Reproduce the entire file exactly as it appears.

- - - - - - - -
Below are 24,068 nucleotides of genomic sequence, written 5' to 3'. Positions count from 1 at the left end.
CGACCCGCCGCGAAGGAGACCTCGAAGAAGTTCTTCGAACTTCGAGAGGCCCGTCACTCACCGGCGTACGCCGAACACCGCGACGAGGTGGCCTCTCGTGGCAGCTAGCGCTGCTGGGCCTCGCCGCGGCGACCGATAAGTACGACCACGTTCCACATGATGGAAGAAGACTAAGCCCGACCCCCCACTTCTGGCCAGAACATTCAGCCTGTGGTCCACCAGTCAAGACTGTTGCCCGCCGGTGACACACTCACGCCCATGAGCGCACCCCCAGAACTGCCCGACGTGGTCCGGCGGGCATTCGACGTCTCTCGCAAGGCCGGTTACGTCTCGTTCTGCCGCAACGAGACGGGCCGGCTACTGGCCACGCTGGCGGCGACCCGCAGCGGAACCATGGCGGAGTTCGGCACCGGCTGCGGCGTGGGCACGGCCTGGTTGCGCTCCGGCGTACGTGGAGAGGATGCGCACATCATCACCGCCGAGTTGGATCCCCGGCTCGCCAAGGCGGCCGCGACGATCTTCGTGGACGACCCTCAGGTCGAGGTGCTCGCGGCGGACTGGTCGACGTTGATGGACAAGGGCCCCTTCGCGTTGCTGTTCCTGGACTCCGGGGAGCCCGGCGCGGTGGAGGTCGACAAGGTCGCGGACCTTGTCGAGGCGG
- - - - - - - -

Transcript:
Below are 24,068 nucleotides of genomic sequence, written 5' to 3'. Positions count from 1 at the left end.
CGACCCGCCGCGAAGGAGACCTCGAAGAAGTTCTTCGAACTTCGAGAGGCCCGTCACTCACCGGCGTACGCCGAACACCGCGACGAGGTGGCCTCTCGTGGCAGCTAGCGCTGCTGGGCCTCGCCGCGGCGACCGATAAGTACGACCACGTTCCACATGATGGAAGAAGACTAAGCCCGACCCCCCACTTCTGGCCAGAACATTCAGCCTGTGGTCCACCAGTCAAGACTGTTGCCCGCCGGTGACACACTCACGCCCATGAGCGCACCCCCAGAACTGCCCGACGTGGTCCGGCGGGCATTCGACGTCTCTCGCAAGGCCGGTTACGTCTCGTTCTGCCGCAACGAGACGGGCCGGCTACTGGCCACGCTGGCGGCGACCCGCAGCGGAACCATGGCGGAGTTCGGCACCGGCTGCGGCGTGGGCACGGCCTGGTTGCGCTCCGGCGTACGTGGAGAGGATGCGCACATCATCACCGCCGAGTTGGATCCCCGGCTCGCCAAGGCGGCCGCGACGATCTTCGTGGACGACCCTCAGGTCGAGGTGCTCGCGGCGGACTGGTCGACGTTGATGGACAAGGGCCCCTTCGCGTTGCTGTTCCTGGACTCCGGGGAGCCCGGCGCGGTGGAGGTCGACAAGGTCGCGGACCTTGTCGAGGCGG